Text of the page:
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by Peter Knegt and Eric Kohn
February 6, 2013 9:28 AM
1 Comment
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Berlinale 2013: The 10 Films We Want to See

Nina Hoss in "Gold."
Gold (Thomas Arslan, Germany)
Nina Hoss -- who gave one of the best performances of last year's Berlinale in "Barbara" -- stars in one of the festival's best homegrown bets again this year. Berlin native Thomas Arslan puts the actress in late 1800s Canada, where a group of German settlers hoping to find their fortune in the recently discovered goldfields of the Yukon. Their 2,500 kilometer journey is not met without serious issues, however, giving us a very rare German-made, Canada-set modern western. It's in line with Arslan's previous work (almost all of which has screened at the Berlinale), which often features protagonists constantly on the move (Trojan in "Im Schatten"; Deniz in "Der schöne Tag). [Peter Knegt]

The Grandmaster (Wong Kar Wai, Hong Kong)
Opening night films are always a mixed proposition at festivals, but word on the street is that Wong Kar Wai's "The Grandmaster" might be an exception. The Hong Kong auteur's movies never lack for supreme visual inspiration and it sounds like he brought out the big guns for this hyper-stylized account of Bruce Lee trainer Ip Man (Tony Leung). Those expecting a large scale action achievement will probably find themselves looking in the wrong place. But fans of Wong are almost certain to appreciate yet another lyrical collection of intimate moments culled from the more contemplative side of martial arts. [Eric Kohn]

"Maladies"
Maladies (Carter, USA)
After making various cinematic appearances at Sundance last month, James Franco somehow also has a new film lined up for Berlin with Carter's "Maladies" (alongside Sundance alum "Interior. Leather Bar," which makes its international debut here). Working as a sort of play off the Franco's appearance on "General Hospital," he stars here -- alongside Catherine Keener, David Straithairn and Alan Cumming, no less -- as a successful soap opera actor who's retired because of his schizophrenia. Described by the Berlinale as "a sensitive exploration of perception which takes creativity and fine art, the voices we hear inside and out, impressions, and the world of the imagination just as seriously as do its protagonists," it could be far from accessible. But certainly should be interesting. [Peter Knegt]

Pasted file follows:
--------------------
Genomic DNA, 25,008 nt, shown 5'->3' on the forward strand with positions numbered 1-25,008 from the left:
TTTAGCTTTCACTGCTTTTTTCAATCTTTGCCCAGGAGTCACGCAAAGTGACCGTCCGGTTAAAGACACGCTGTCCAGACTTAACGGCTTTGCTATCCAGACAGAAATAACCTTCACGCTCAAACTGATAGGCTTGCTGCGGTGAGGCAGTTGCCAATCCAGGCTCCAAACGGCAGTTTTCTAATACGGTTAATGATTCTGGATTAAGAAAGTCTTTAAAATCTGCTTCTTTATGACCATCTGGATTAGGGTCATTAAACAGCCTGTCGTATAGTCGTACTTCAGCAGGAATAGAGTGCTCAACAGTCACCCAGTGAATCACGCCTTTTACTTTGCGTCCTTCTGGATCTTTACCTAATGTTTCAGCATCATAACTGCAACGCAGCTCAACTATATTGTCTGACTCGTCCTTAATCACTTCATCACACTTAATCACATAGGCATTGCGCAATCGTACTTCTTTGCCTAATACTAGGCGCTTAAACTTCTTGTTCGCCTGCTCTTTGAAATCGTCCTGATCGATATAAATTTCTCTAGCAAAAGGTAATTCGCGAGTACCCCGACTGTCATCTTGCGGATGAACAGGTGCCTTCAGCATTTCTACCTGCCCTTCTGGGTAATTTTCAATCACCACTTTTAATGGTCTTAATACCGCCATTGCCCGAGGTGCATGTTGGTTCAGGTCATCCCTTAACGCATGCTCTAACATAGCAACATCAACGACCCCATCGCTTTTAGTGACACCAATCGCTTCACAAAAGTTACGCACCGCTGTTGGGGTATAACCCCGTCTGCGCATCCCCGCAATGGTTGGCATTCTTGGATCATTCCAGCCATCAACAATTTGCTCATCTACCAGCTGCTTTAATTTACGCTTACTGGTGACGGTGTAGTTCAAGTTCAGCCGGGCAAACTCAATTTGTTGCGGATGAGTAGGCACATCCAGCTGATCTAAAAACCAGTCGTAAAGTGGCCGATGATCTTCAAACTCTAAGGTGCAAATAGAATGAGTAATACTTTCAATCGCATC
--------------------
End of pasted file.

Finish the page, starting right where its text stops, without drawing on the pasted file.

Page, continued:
1 Comment

  • BJT | February 7, 2013 1:41 AMReply

    Great list, although I'm slowly realising that I'm the only film fan looking forward to "Night Train to Lisbon".

    It's a fantastic book with the role of a stand-offish uptight classics tutor Jeremy Irons was born to play. I can't wait to see how Bille August balances the paranoid flashbacks to Portugal under Salazar's rule, the central character's journey of discovery and acceptance of fate and the intellectual rigour of the main motifs.